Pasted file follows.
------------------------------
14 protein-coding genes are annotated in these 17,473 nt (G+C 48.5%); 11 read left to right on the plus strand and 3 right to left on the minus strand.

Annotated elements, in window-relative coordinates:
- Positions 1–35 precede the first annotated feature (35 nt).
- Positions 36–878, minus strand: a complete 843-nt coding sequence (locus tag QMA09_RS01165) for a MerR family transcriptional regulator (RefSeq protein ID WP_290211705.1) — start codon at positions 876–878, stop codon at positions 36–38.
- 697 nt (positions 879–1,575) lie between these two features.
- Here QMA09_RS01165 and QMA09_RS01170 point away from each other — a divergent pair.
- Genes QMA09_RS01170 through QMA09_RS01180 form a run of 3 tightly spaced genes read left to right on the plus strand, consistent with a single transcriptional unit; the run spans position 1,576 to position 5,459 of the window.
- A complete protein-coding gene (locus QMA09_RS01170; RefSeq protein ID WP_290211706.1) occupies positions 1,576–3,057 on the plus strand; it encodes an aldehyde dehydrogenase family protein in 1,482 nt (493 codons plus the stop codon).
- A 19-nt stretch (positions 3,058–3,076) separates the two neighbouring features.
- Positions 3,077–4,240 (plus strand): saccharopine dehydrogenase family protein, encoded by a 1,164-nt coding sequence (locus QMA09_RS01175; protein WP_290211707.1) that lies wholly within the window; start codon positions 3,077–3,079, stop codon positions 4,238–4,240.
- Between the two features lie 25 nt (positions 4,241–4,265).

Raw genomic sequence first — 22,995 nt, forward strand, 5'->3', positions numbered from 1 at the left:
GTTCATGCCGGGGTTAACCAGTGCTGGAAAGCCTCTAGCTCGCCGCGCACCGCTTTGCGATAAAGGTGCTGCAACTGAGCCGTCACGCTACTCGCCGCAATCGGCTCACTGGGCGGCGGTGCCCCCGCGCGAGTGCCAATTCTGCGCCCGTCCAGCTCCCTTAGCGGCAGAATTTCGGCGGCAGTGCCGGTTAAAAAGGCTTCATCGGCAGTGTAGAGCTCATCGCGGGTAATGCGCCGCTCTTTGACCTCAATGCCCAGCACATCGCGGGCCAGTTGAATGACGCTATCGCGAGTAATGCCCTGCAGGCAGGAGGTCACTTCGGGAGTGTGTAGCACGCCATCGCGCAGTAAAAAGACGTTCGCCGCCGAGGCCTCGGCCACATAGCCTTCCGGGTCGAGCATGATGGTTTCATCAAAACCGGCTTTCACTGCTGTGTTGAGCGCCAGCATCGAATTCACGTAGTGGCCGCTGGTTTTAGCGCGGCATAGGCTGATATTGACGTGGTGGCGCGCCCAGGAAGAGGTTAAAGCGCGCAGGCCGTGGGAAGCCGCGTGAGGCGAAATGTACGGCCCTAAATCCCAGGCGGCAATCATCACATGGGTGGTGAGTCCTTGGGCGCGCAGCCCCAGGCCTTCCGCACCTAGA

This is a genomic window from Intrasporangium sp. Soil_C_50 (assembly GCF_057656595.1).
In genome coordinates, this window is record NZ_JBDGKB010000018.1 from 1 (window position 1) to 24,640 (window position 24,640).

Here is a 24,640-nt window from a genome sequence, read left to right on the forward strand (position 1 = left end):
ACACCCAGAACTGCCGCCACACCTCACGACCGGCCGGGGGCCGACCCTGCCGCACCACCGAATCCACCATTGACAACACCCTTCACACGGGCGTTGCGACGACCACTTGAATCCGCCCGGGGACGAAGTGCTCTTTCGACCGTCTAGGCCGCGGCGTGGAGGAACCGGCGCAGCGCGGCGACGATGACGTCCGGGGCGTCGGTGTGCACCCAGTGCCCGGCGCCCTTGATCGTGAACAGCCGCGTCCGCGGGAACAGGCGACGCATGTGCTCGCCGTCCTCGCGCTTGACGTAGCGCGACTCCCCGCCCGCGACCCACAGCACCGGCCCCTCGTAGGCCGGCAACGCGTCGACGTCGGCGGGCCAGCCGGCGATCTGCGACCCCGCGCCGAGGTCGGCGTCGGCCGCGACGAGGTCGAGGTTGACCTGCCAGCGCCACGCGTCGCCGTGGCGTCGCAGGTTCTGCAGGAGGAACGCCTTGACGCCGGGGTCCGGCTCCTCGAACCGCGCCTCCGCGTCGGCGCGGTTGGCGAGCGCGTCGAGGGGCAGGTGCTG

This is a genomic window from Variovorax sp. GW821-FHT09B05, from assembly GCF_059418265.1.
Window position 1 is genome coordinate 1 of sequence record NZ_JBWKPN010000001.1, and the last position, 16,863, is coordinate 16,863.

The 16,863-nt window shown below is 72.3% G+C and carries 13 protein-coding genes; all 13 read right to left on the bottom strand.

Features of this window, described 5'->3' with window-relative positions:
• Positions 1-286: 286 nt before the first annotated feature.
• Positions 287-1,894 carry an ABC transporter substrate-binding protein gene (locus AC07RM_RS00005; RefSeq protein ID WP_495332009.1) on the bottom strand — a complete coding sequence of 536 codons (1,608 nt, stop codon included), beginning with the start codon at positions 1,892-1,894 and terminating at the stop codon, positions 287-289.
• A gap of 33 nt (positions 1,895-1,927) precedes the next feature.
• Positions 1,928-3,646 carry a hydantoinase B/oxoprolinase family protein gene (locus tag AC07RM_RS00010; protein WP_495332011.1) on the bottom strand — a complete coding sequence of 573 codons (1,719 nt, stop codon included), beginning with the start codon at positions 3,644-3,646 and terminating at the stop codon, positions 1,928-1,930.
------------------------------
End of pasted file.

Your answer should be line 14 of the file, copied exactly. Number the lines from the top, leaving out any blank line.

This is a genomic window from Intrasporangium sp. Soil_C_50 (assembly GCF_057656595.1).